GREAT BEND, Kan. - Sometimes something is right in front of your face, and you don't notice it. The Bible repeatedly warns against the sin of "usury" - of charging excessive interest rates. There was a historic consensus among Judaism, Christianity, and Islam that charging high interest rates is wrong.
I have sat through hundreds of sermons in my life, and I've never heard this issue mentioned once by a clergyman. The "pelvic" issues seem to be the only issue most pastors want to talk about - abortion, and issues regarding sexuality. The Bible contains thousands of verses that admonish us to help the poor. Yet economic justice simply isn't spoken of much today.
It reminds me of the story of the two monks. One obsessively studied various religious sects, to the point where he would spend hours a day reading and talking about obscure offshoots of mainline religion. His fellow monk got fed up and told him: "Sects, sects, sects, that's all you think about is sects!"
Issues of sexual morality and abortion are important spiritual and political issues, but on the equally important spiritual issues of economic justice, the church seems silent.
The Bible is crystal clear that it is a sin to charge excessive interest (Leviticus 25:37, Jeremiah 15:10, Deuteronomy 23:19, Exodus 22:25, Nehemiah 5:6-13, Isaiah, 24: 1-2).
Before you say: "Oh, those were just guidelines on how orthodox Jews should treat fellow Jews," let me quote you this rather eye-popping quote from C.S. Lewis' classic "Mere Christianity:"
"There is one bit of advice given to us by the ancient heathen Greeks, and by the Jews in the Old Testament, and by the great Christian teachers of the Middle Ages, which the modern economic system has completely disobeyed. All these people told us not to lend money at interest....I should not have been honest with you had I not told you that three great civilizations had agreed (or so it seems at first sight) in condemning the very thing on which we have based our whole life."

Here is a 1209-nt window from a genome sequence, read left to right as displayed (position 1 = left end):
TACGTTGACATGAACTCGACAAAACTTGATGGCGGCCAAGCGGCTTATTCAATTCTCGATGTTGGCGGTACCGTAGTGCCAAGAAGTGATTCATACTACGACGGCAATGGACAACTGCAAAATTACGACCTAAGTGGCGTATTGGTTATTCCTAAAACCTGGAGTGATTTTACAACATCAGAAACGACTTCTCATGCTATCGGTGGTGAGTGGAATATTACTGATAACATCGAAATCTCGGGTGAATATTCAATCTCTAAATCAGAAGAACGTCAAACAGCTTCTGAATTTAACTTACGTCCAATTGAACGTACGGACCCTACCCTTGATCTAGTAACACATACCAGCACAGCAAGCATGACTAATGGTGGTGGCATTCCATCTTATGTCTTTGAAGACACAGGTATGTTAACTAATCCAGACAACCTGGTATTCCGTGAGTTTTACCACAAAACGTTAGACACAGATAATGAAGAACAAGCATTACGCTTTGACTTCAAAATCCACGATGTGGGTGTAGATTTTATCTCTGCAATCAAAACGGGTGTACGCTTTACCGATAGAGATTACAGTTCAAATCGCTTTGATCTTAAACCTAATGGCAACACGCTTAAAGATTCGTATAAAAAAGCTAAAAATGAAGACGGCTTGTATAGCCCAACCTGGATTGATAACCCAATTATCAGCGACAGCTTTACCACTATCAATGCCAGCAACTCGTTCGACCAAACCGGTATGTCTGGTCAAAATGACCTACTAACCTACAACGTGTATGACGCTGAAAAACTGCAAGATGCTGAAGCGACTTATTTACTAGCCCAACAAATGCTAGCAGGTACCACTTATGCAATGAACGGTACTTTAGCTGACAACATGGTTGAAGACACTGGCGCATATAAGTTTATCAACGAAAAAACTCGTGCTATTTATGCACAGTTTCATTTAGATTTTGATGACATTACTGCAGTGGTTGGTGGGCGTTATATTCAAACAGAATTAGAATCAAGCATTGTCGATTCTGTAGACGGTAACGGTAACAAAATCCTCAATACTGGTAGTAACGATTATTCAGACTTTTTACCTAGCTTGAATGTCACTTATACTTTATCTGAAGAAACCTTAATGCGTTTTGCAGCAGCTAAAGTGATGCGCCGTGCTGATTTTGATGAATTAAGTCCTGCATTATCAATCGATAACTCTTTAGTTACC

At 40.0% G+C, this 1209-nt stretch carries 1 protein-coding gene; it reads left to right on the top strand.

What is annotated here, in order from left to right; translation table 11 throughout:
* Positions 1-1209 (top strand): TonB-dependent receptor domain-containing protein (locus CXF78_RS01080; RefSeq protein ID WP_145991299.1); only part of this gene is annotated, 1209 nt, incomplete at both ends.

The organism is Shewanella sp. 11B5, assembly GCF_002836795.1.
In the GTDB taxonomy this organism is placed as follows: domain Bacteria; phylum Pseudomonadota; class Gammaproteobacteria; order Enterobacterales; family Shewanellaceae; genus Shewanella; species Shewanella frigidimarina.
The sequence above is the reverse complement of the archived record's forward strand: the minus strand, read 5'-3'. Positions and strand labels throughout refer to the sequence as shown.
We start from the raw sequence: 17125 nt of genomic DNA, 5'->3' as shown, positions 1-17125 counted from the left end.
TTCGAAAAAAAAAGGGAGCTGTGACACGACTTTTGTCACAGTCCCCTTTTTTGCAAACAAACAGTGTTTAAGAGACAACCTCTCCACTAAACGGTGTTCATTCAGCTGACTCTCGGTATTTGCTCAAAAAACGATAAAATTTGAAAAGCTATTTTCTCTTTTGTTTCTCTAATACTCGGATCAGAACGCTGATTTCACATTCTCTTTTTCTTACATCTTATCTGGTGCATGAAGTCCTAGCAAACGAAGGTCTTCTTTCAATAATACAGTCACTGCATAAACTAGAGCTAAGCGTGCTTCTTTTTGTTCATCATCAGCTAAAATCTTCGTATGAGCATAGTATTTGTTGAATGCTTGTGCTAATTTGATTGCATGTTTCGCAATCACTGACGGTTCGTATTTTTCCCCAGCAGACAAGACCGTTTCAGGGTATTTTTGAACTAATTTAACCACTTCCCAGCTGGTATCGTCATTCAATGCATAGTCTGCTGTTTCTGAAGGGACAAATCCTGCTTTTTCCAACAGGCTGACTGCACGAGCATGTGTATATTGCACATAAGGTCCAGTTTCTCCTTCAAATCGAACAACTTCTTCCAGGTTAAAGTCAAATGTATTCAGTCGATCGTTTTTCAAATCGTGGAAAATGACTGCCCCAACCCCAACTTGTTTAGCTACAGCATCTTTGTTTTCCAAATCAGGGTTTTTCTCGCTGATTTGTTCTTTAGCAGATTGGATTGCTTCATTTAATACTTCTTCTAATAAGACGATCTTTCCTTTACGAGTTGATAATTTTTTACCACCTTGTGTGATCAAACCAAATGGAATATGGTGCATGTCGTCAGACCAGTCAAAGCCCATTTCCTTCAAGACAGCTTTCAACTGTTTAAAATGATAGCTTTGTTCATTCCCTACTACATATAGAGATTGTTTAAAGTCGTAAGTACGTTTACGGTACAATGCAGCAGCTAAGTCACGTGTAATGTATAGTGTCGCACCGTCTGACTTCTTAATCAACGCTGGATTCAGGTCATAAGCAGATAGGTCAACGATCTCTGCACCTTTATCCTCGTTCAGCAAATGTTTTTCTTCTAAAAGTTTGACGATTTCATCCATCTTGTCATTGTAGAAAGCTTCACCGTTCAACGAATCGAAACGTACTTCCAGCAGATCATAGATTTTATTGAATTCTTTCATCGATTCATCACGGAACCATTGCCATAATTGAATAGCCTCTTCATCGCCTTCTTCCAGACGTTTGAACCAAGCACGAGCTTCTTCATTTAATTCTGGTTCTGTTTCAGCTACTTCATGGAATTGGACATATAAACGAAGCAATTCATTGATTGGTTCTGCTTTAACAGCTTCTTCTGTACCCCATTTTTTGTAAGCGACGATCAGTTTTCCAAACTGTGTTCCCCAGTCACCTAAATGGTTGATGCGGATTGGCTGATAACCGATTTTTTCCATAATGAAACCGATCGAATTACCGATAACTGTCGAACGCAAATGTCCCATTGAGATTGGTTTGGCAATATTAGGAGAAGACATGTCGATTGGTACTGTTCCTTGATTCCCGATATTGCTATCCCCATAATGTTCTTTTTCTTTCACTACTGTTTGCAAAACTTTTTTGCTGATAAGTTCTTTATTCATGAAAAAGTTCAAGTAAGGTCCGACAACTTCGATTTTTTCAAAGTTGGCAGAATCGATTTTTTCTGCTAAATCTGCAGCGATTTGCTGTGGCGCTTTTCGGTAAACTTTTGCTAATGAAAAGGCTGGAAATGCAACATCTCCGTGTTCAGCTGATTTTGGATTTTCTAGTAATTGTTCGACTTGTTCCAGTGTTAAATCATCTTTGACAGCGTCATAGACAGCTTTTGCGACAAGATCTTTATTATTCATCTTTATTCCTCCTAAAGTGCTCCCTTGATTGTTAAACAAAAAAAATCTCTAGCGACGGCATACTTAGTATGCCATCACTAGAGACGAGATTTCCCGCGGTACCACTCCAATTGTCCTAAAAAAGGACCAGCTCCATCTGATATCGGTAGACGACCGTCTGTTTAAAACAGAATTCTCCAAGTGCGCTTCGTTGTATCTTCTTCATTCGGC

Some say it is wrong to charge interest at all, but surely every person of faith can agree that charging excessive interest rates on the poor is wrong.
A major factor is generating this entire economic mess we are in started in 1980 when Congress repealed the federal usury laws. Today 30% loans on credit cards are commonplace. Payday lenders are notorious for even higher interest rates, and the subprime mortgage crisis lured consumers into a bait-and-switch situation which left them with mortgages they couldn't pay.
I doubt if the "religious right" will even take up this non-pelvic issue, but people of faith in the center and on the left need to take it up now - and take it up big time. Although the Republicans tend to be the pro-usury party, the Democrats have been remarkably timid about opposing them. The Democratic party brushed the issue aside in 2009 when Congress decided not to impose any limits on the horrid interest rates charged by banks and other lenders.
Exploiting the poor with excessive interest is "one step above slavery," as one of my friends said. People of faith need to get busy and get active on this issue. Because Congress won't do a thing about this until we make them.
- William Greider, Come Home, America: The Rise and Fall (and Redeeming Promise) of Our Country (2009)
- C.S. Lewis, Mere Christianity (1943)
- Sojourners Magazine, January, 2010: "A Broken Trust: Congress Must Rein in Abusive Lending," pages 10,11